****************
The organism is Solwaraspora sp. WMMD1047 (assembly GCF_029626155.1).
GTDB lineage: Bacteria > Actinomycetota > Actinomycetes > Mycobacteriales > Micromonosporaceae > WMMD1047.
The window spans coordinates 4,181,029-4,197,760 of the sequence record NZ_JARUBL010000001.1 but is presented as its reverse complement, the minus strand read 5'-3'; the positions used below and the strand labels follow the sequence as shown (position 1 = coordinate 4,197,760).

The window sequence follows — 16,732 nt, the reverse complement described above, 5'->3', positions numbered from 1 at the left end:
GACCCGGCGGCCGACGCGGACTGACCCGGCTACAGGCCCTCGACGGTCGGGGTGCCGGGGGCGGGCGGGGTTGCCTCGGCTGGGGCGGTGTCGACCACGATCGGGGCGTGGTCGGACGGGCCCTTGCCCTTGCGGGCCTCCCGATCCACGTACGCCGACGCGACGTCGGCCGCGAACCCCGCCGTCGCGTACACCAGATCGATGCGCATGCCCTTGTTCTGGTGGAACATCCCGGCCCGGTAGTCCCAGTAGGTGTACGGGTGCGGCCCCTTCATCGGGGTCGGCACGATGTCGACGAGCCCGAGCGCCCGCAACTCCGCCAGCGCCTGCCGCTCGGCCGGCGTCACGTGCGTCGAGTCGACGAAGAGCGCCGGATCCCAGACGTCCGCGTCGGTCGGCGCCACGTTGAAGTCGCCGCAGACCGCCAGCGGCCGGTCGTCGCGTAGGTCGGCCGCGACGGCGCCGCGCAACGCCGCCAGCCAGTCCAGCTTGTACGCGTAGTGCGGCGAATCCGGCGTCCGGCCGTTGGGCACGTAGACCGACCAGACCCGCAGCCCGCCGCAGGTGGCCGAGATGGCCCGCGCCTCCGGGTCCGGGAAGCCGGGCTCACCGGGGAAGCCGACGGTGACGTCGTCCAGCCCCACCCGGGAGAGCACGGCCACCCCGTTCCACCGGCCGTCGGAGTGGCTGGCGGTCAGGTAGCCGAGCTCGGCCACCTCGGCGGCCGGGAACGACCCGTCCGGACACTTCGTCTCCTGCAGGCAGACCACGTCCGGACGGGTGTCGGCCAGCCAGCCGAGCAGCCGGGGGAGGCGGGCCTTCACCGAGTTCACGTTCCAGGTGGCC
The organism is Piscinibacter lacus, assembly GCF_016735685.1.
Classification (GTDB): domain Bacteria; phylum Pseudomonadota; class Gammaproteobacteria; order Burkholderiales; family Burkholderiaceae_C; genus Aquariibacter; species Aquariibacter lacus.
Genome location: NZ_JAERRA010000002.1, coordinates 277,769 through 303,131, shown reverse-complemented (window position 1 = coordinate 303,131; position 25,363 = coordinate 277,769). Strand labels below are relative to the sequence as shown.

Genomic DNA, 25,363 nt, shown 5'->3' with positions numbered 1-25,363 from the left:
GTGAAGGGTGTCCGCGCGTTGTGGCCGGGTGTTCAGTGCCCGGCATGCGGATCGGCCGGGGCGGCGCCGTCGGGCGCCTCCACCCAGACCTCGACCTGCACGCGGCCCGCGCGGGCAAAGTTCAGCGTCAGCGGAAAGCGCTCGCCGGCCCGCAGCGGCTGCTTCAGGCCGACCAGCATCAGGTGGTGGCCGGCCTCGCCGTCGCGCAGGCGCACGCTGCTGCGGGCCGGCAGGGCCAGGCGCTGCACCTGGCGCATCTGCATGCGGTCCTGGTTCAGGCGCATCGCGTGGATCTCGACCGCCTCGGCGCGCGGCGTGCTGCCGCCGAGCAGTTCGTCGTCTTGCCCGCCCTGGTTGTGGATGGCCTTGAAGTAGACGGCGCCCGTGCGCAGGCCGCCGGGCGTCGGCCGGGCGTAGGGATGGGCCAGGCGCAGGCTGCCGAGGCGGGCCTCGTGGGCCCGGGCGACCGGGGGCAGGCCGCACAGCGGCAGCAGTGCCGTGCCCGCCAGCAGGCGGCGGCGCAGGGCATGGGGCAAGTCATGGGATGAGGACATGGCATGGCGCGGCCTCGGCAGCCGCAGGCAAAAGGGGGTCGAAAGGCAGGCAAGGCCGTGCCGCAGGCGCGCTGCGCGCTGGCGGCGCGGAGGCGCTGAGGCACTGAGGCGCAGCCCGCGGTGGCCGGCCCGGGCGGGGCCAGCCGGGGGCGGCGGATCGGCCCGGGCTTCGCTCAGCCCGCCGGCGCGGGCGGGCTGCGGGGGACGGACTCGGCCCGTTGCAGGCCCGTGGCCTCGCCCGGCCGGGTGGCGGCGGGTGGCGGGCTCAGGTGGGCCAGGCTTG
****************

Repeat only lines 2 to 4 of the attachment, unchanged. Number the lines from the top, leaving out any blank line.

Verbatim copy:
GTDB lineage: Bacteria > Actinomycetota > Actinomycetes > Mycobacteriales > Micromonosporaceae > WMMD1047.
The window spans coordinates 4,181,029-4,197,760 of the sequence record NZ_JARUBL010000001.1 but is presented as its reverse complement, the minus strand read 5'-3'; the positions used below and the strand labels follow the sequence as shown (position 1 = coordinate 4,197,760).

The window sequence follows — 16,732 nt, the reverse complement described above, 5'->3', positions numbered from 1 at the left end: